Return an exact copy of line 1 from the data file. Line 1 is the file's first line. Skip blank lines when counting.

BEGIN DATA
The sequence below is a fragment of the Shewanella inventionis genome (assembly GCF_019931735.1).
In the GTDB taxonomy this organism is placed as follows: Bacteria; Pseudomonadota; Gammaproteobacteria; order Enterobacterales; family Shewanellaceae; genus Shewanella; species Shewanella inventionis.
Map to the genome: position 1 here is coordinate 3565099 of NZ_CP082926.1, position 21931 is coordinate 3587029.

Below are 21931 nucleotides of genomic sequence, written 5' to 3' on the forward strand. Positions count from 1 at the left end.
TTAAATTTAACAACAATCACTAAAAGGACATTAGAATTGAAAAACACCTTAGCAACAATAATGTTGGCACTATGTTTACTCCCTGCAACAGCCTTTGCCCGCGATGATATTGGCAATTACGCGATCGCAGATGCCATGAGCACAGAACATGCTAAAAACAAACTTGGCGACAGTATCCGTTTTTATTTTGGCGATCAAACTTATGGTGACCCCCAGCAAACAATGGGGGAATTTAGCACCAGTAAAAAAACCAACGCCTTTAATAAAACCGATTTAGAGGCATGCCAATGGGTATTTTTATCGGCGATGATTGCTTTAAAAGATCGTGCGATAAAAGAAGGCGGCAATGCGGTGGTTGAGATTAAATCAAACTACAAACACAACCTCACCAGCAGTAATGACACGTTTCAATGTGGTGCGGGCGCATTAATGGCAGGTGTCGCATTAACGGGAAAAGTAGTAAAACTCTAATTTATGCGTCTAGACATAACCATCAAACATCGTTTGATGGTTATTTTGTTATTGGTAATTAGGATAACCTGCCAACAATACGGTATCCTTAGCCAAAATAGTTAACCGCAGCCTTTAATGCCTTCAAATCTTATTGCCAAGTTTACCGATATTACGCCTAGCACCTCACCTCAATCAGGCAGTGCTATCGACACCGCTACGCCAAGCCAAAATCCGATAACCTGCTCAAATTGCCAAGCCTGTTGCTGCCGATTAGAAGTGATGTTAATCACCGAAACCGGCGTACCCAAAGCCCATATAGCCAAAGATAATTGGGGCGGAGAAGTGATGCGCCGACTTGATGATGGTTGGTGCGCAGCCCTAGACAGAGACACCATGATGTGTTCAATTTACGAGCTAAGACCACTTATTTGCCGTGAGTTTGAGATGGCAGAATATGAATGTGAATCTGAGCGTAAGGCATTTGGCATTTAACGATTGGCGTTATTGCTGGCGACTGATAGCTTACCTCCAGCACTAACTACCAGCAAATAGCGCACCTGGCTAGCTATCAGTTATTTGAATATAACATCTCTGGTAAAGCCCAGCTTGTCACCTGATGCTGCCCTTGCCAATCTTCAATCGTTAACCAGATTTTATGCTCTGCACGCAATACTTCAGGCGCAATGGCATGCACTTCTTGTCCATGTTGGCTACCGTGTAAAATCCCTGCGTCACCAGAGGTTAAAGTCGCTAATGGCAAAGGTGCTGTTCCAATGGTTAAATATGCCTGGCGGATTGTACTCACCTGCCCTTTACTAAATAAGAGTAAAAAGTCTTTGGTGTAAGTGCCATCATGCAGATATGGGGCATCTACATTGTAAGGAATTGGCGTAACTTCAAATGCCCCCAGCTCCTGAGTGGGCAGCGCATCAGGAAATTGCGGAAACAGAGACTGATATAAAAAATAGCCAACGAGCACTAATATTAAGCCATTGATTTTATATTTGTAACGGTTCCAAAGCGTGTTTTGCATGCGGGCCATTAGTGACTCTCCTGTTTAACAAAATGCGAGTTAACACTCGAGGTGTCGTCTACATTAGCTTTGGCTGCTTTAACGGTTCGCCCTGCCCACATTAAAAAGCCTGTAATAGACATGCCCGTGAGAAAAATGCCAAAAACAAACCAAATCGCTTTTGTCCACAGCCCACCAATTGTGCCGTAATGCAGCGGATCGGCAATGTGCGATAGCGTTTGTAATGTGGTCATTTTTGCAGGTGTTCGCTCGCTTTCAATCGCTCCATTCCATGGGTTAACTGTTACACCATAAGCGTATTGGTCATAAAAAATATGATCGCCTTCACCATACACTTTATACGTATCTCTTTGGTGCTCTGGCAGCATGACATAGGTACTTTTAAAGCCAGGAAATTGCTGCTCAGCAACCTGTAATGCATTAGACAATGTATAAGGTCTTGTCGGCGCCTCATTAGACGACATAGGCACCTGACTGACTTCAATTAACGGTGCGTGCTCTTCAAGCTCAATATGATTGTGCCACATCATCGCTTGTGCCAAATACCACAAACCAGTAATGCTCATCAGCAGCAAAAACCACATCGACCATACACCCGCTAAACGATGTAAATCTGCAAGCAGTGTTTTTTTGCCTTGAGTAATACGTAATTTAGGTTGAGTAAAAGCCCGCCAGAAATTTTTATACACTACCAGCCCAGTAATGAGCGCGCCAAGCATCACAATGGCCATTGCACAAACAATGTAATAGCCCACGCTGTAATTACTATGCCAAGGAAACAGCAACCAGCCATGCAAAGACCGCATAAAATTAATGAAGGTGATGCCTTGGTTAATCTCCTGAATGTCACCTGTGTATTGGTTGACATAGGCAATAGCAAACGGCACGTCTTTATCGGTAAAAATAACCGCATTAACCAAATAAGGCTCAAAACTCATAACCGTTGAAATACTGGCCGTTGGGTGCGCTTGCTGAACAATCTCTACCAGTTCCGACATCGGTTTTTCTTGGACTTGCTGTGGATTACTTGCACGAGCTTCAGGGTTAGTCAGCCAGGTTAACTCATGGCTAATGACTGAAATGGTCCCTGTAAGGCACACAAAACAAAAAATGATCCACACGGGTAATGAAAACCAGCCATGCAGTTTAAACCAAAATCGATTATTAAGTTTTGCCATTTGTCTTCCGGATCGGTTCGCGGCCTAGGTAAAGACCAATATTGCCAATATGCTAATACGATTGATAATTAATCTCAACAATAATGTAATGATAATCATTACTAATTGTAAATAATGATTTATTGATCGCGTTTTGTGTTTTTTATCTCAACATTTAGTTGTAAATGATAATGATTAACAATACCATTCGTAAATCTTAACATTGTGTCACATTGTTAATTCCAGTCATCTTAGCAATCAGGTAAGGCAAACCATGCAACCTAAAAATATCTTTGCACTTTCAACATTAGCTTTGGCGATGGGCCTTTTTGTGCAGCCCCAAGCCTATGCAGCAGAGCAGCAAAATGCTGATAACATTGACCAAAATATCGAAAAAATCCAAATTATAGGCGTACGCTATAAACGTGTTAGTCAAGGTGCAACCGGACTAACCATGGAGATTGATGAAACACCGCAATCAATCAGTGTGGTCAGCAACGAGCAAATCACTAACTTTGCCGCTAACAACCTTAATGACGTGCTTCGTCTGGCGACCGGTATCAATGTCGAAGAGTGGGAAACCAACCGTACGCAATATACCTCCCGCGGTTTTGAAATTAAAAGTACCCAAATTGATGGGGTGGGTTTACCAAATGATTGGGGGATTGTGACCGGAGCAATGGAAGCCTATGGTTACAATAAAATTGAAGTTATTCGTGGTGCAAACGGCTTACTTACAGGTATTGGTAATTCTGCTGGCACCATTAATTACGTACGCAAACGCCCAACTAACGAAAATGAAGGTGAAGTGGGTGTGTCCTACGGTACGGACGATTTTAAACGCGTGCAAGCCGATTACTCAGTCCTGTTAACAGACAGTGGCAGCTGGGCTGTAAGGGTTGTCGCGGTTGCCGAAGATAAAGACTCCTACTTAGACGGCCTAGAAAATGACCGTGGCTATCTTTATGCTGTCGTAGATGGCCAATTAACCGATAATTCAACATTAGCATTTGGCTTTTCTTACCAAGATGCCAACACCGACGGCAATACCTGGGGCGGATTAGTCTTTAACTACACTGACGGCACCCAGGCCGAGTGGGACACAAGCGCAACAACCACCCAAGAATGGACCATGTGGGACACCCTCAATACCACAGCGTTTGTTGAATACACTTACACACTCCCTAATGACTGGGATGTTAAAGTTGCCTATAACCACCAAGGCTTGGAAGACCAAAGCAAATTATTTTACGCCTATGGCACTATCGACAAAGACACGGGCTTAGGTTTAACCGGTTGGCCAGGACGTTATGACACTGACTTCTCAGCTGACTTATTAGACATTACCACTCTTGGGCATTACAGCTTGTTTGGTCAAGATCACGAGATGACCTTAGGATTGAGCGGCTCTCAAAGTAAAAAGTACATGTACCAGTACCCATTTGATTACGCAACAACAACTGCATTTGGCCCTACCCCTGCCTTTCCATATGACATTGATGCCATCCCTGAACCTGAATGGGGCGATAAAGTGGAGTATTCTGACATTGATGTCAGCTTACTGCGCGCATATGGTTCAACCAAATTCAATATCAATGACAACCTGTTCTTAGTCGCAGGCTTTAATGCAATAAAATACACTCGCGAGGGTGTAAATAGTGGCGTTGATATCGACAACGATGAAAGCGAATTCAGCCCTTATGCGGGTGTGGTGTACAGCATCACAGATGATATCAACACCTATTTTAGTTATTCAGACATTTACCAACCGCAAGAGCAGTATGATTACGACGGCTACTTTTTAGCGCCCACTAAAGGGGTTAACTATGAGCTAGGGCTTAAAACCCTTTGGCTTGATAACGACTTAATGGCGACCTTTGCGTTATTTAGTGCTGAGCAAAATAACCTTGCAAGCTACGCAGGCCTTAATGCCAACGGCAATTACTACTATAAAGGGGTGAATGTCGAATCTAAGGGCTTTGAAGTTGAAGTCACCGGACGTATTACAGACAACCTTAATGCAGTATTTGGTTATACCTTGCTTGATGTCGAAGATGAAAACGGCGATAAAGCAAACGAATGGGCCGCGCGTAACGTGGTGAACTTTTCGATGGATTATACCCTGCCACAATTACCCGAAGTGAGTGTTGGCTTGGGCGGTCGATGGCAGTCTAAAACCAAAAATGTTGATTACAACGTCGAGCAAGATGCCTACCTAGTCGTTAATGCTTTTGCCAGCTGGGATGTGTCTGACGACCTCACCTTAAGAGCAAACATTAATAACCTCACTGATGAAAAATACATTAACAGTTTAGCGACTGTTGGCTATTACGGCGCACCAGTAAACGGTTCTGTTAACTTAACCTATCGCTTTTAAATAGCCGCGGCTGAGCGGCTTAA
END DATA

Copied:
The sequence below is a fragment of the Shewanella inventionis genome (assembly GCF_019931735.1).